Does This Kit Suck ?

...or is it me ?
I've been building a Revell Bell UH-1D, and the kit seems really poor
quality, there where no holes in the deck where the plans said there
should be.
Plus i had a problem with painting ( Humbrol Enamels ) some seemed
very think ( black ) and others very thin ( Polished Steel )
And the paints didn't want to stick to the model, the brush was just
moving them around on the surface.
What going wrong ?
Zardos
Reply to
Zardos
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Is that the one that comes in the German SAR version..????....if so I have built this one with no problems at all and as for the paint...read the instructions...wash the kit in Hot Soapy water first before building to get rid of any moulding release agents....allow to dry and then you will find paint (& glue) sticks no problem. This is not necessary with All kits but does appear on instructions with almost all kits as the odd one does crop up where the release agent is not properly cleaned off. As for the holes....well you can always make your own.
Reply to
Mark Stevens
[snip]
If the paint seems too thick, add some thinner.
If the paint seems too thin, the pigments have probably settled to the bottom and formed a thick sludge, so what you're painting with is mostly thinner & carrier. It's especially bad with metallic paints. You have to loosen up the pigments with a stir stick and mix them back into the paint.
Could be partly due to the paints being too thin.
Did you clean the model first? It may have mold release on it from the manufacturing process, or skin oils from being handled. Try washing with a bit of dish soap & warm water, rinse with clean water, and dry.
Reply to
Wayne C. Morris
With what should i make them dear lizer dear lizer, with what should i make them dear lizer with what ?
Zardos
Reply to
Zardos
And its much appreciated :-) ( and the other replys too )
So ! these kits, dish-washer safe ???
Zardos
Reply to
Zardos
...My word, I've been building plastic models for more years
Ummm, John, other than the decals this kit IS from the bad old days. :-)
Don McIntyre Clarksville, TN
Reply to
Don McIntyre
I hope you're joking.... NO, they're not dishwasher safe. Luke warm water, a squirt of dishdouche on a toothbrush and scrub.
When once you have tasted flight, you will forever walk the earth with your eyes turned skyward, for there you have been, and there you will always long to return. --Leonardo Da Vinci EAA # 729686 delete the word spam from email addy
Reply to
TimeTraveler658
buy it dinner first then ask again.....
Reply to
who me?
Mini-drill, if you have one, is the right tool for this job, Every Modeller should have one of these tools...you'll know why when you have one...!!! I have 2 now...!!! (Both different power ratings)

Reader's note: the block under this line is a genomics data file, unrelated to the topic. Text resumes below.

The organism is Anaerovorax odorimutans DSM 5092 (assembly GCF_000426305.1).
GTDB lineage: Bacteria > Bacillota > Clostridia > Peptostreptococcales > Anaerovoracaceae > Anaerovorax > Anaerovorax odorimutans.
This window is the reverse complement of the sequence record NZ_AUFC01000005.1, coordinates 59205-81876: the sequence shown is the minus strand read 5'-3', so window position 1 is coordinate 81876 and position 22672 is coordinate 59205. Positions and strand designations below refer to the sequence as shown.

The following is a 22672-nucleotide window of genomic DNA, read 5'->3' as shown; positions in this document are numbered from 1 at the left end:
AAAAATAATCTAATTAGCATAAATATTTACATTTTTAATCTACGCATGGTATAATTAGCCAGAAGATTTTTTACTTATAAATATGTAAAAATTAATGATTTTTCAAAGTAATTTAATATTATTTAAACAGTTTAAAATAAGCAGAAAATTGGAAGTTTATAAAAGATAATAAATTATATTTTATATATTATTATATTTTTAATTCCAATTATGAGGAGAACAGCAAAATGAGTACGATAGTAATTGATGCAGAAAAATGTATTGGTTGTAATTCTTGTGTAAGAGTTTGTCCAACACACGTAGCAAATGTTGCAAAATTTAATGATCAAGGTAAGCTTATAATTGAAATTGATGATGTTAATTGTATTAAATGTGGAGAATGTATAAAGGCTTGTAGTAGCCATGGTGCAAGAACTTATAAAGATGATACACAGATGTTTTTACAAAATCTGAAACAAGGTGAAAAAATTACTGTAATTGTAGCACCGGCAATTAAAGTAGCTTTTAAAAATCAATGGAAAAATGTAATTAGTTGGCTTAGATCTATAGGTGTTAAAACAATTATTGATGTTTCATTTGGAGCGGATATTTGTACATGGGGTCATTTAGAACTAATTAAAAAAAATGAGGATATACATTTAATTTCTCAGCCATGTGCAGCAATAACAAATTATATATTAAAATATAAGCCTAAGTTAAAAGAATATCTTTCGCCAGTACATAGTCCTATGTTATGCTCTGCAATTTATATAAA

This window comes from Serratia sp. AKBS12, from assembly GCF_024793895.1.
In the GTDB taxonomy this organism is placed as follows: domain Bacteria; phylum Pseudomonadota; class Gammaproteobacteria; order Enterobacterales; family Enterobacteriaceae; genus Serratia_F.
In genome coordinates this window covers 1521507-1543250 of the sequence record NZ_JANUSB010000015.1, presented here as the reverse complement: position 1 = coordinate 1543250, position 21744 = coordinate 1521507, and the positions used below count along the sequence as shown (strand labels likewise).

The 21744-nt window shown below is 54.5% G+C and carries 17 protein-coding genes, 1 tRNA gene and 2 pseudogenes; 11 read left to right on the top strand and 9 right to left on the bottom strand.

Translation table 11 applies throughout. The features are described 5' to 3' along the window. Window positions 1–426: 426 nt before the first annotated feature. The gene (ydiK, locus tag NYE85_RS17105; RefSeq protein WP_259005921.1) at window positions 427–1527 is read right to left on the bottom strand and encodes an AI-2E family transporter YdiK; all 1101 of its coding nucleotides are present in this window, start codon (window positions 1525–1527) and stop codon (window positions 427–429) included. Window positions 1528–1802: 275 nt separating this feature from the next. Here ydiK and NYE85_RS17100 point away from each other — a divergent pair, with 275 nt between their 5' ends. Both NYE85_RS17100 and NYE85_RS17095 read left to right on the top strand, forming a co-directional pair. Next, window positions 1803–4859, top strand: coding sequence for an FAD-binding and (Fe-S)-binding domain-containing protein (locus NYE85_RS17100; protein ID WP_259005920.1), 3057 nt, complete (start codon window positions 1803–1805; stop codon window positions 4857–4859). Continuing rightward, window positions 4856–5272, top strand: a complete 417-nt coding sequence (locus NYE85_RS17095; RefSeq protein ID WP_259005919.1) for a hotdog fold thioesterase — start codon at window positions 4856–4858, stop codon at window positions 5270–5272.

Reply to
Mark Stevens
Humbrol paints often needs a lot of stirring, especially the flat ones. The metallic ones will often seem like thinner with the colour particles in the bottom of the tin, the only two solutions are, stir very well or chose another brand like testors, they seem to be better in not having the paint split in thin and thick portions.
Reply to
Claus Gustafsen
Did you ever go to your dentist and pester him/her for any bits that have become dulled? I found out a long time ago that dental burrs too dull to be used in my mouth are more than good enough for work on plastic. And if your dentist is your friend, you'll get them for free!
-- John The history of things that didn't happen has never been written. . - - - Henry Kissinger
Reply to
The Old Timer
speed , use a pin-vise manual drill more delicate Ken
Reply to
allenx3
A knife point? That's what I used before I got a drill.
Bill Banaszak, MFE
Reply to
Mad Modeller
Occassionally when planning a painting session later that evening I'll stick a tin or two of paint in my pocket that morning. Daily activity, especially the gym will get the paint mixed quite well. You can stick them in a ziplock if you're worried about leaks.
Alternately, vibratory shell polishers or orbital sanders work real fine for shaking paint.
A non-ferrous bb inside the container does wonders for either application.
I'm working on a way to attach them to my vehicles A-arms without having to crawl under the vehicle.
Someone will probably want to enter a post about stirring but I've found that too messy, especially if you enjoy using power tools! Cheers,
The Keeper (of too much crap!)
Reply to
Keeper
velcroing a container to a jig saw blade works for me.
Reply to
e
snipped-for-privacy@aol.comedy (Keeper) wrote in news: snipped-for-privacy@mb-m06.aol.com:
Like a miniature of the gallon-can shakers at Walmart/Kmart? Please explain.
A bb, just like in some nail polish bottles?! It's genious in it's simplicity, but why non-ferrous?
TF
Reply to
TForward
Rust.....
Reply to
Allen Epps
snipped-for-privacy@gustafsen.nu (Claus Gustafsen) wrote in :
I usually stir the paint, then dip the stirring stick into the paint, then use the bottom end of the stick to apply paint to the brush. This way I'm sure I get enough of the pigment onto the brush.
Reply to
Harro de Jong
Steel BB's rust and the flakes will contaminate and then ruin the paint.
Reply to
a0002604
Tie two rubber bands together. Wrap the tin (securily) with one of the bands. Hang the other band over the mirror, the turn signal or some other dangly bit.
As you drive, steer _towards_ pot holes.
When you get home from a pleasant off-roading afternoon, no crawling under a muddy trunk to retrieve your tins!
Reply to
John McGrail

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